Personnel Staffing Optimization
Using Integer Programming

Here is a hypothetical example that assigns employees to work shifts in a way that minimizes
total weekly salary costs. We have simplified the problem somewhat (eliminating the scheduling of meal
breaks, multiple daily shifts, etc.), but in practice we could include all of those details.
This table shows the basic setup of the problem. The table cells containing green zeroes (the decision
variable) are the cells that the model will solve for; the cells containing the red zeroes will also change,
reflecting the final number of workers assigned to each day's shift; the blue cell represents the objective (wage
cost minimization):
This table makes several things apparent:
 Each worker will work no more than five days a week (union rules)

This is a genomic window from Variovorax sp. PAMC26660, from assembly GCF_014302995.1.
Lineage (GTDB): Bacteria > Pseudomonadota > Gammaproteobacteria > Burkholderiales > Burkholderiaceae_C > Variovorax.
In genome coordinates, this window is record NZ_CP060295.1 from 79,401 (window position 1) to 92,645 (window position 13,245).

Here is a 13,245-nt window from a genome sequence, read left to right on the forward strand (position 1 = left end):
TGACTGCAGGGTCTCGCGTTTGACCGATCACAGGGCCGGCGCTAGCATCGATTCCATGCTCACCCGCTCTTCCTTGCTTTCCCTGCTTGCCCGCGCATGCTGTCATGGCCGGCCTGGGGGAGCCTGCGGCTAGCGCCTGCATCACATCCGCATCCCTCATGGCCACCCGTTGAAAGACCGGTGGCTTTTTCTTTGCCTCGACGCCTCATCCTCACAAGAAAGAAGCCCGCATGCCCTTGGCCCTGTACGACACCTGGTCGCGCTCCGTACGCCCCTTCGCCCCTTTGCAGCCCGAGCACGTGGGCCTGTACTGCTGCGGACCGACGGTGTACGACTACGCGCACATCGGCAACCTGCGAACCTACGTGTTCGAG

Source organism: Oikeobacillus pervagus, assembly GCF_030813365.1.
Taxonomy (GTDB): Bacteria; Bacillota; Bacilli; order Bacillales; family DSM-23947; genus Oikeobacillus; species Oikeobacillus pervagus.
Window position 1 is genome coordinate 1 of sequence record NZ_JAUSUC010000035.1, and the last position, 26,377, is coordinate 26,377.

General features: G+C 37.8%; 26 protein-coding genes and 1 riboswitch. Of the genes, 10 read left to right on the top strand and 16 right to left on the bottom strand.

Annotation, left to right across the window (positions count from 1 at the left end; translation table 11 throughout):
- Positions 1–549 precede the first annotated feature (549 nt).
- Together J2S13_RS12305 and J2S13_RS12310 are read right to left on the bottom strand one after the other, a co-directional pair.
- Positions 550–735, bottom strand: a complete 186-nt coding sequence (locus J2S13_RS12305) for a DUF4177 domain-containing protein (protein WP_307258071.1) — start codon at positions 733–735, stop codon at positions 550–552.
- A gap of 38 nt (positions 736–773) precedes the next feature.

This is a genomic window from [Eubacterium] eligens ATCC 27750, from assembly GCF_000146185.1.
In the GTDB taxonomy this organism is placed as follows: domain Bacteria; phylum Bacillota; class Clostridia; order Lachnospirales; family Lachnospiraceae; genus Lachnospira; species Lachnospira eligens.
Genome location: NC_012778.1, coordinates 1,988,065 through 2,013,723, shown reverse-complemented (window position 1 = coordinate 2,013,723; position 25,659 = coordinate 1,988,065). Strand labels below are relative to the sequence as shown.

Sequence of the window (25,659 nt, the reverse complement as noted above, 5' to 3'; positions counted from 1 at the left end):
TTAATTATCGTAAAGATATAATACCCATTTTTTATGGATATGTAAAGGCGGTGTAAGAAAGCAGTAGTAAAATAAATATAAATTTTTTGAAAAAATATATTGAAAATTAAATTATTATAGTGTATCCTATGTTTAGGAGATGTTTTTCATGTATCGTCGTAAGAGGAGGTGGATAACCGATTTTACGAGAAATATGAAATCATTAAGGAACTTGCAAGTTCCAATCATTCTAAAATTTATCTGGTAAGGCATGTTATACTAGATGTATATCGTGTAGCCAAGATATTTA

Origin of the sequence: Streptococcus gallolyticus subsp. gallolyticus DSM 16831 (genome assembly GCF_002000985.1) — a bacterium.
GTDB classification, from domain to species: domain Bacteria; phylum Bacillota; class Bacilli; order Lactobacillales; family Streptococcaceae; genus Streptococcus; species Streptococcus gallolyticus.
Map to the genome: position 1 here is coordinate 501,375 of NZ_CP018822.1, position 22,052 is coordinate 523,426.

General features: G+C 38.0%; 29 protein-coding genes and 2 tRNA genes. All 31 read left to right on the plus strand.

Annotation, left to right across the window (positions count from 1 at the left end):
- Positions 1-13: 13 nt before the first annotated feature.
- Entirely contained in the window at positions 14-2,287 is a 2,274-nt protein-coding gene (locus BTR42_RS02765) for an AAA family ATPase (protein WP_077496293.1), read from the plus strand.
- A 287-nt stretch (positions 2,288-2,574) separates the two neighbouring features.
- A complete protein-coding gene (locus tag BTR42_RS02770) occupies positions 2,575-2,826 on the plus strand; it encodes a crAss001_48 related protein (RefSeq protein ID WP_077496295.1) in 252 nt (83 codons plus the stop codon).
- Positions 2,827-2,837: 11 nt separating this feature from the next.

Workers who work only on weekdays receive a weekly salary of $550; workers who work
either Saturdays or Sundays get an additional $50 per week above the weekdayonly rate; workers who
work Saturdays and Sundays get an additional $100 above the weekday rate (again, union
rules)
 Staffing needs vary by day of the week, with the fewest workers needed on Sundays and the most workers
needed on Mondays
Because we cannot physically assign a partial worker to a shift, the number of workers must always be a whole
number, or integer. Therefore this is an integer programming problem, which means that in order to cover
all shifts with at least the required number of workers, the solution may show some slight overstaffing on one
or more days.
Here is the solution to the staffing problem:
Note, among other things, that for the minimized total weekly payroll of $20,200:
 Only six distinct shifts are needed, not seven (shift 6 is assigned no workers)
 Wednesday is the only day of the week for which the model produces a slight overstaffing (21 needed, 23
assigned); and because weekdays are least costly in terms of wages, this assignment minimizes the cost
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